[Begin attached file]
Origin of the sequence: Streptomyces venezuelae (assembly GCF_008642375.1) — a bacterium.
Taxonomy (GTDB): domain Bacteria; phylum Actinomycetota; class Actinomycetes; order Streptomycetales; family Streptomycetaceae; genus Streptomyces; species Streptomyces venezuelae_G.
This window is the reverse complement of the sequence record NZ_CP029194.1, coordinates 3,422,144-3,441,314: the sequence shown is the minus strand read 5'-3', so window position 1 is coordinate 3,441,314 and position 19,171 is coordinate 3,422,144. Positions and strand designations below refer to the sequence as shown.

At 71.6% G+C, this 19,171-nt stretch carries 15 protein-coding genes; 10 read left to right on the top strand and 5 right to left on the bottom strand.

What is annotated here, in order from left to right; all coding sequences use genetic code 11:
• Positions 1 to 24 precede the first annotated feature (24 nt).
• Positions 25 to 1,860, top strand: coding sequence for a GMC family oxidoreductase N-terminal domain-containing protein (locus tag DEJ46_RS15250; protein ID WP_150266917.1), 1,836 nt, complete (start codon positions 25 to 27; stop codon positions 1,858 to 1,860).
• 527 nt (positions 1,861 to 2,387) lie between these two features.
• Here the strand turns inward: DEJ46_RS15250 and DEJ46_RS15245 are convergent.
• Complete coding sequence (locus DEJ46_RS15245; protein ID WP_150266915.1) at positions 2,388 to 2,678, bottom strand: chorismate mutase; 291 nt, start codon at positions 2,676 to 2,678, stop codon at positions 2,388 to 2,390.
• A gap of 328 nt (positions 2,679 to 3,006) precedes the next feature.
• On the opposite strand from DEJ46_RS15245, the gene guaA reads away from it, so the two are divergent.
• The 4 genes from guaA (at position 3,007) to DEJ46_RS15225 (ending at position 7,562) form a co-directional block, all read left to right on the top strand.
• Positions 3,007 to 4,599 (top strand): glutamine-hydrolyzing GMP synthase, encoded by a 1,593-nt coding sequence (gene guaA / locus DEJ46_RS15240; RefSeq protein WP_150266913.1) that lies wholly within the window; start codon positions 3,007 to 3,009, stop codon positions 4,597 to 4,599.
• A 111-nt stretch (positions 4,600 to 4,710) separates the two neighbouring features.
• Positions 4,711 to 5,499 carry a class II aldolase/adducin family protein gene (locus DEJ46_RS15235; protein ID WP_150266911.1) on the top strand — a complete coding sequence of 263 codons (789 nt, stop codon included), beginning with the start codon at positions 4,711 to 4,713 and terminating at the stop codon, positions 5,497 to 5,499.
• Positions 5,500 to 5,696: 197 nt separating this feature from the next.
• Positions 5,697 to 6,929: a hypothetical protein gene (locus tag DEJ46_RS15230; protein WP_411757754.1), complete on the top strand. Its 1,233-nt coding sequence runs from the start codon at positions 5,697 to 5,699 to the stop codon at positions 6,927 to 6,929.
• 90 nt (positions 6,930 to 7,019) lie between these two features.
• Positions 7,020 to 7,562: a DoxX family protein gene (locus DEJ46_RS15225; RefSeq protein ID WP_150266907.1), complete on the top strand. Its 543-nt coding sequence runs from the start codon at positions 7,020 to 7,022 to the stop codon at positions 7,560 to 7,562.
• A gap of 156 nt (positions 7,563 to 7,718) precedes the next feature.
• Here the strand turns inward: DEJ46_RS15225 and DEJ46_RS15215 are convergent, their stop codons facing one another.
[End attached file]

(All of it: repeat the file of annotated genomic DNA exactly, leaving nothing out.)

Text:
Origin of the sequence: Streptomyces venezuelae (assembly GCF_008642375.1) — a bacterium.
Taxonomy (GTDB): domain Bacteria; phylum Actinomycetota; class Actinomycetes; order Streptomycetales; family Streptomycetaceae; genus Streptomyces; species Streptomyces venezuelae_G.
This window is the reverse complement of the sequence record NZ_CP029194.1, coordinates 3,422,144-3,441,314: the sequence shown is the minus strand read 5'-3', so window position 1 is coordinate 3,441,314 and position 19,171 is coordinate 3,422,144. Positions and strand designations below refer to the sequence as shown.

At 71.6% G+C, this 19,171-nt stretch carries 15 protein-coding genes; 10 read left to right on the top strand and 5 right to left on the bottom strand.

What is annotated here, in order from left to right; all coding sequences use genetic code 11:
• Positions 1 to 24 precede the first annotated feature (24 nt).
• Positions 25 to 1,860, top strand: coding sequence for a GMC family oxidoreductase N-terminal domain-containing protein (locus tag DEJ46_RS15250; protein ID WP_150266917.1), 1,836 nt, complete (start codon positions 25 to 27; stop codon positions 1,858 to 1,860).
• 527 nt (positions 1,861 to 2,387) lie between these two features.
• Here the strand turns inward: DEJ46_RS15250 and DEJ46_RS15245 are convergent.
• Complete coding sequence (locus DEJ46_RS15245; protein ID WP_150266915.1) at positions 2,388 to 2,678, bottom strand: chorismate mutase; 291 nt, start codon at positions 2,676 to 2,678, stop codon at positions 2,388 to 2,390.
• A gap of 328 nt (positions 2,679 to 3,006) precedes the next feature.
• On the opposite strand from DEJ46_RS15245, the gene guaA reads away from it, so the two are divergent.
• The 4 genes from guaA (at position 3,007) to DEJ46_RS15225 (ending at position 7,562) form a co-directional block, all read left to right on the top strand.
• Positions 3,007 to 4,599 (top strand): glutamine-hydrolyzing GMP synthase, encoded by a 1,593-nt coding sequence (gene guaA / locus DEJ46_RS15240; RefSeq protein WP_150266913.1) that lies wholly within the window; start codon positions 3,007 to 3,009, stop codon positions 4,597 to 4,599.
• A 111-nt stretch (positions 4,600 to 4,710) separates the two neighbouring features.
• Positions 4,711 to 5,499 carry a class II aldolase/adducin family protein gene (locus DEJ46_RS15235; protein ID WP_150266911.1) on the top strand — a complete coding sequence of 263 codons (789 nt, stop codon included), beginning with the start codon at positions 4,711 to 4,713 and terminating at the stop codon, positions 5,497 to 5,499.
• Positions 5,500 to 5,696: 197 nt separating this feature from the next.
• Positions 5,697 to 6,929: a hypothetical protein gene (locus tag DEJ46_RS15230; protein WP_411757754.1), complete on the top strand. Its 1,233-nt coding sequence runs from the start codon at positions 5,697 to 5,699 to the stop codon at positions 6,927 to 6,929.
• 90 nt (positions 6,930 to 7,019) lie between these two features.
• Positions 7,020 to 7,562: a DoxX family protein gene (locus DEJ46_RS15225; RefSeq protein ID WP_150266907.1), complete on the top strand. Its 543-nt coding sequence runs from the start codon at positions 7,020 to 7,022 to the stop codon at positions 7,560 to 7,562.
• A gap of 156 nt (positions 7,563 to 7,718) precedes the next feature.
• Here the strand turns inward: DEJ46_RS15225 and DEJ46_RS15215 are convergent, their stop codons facing one another.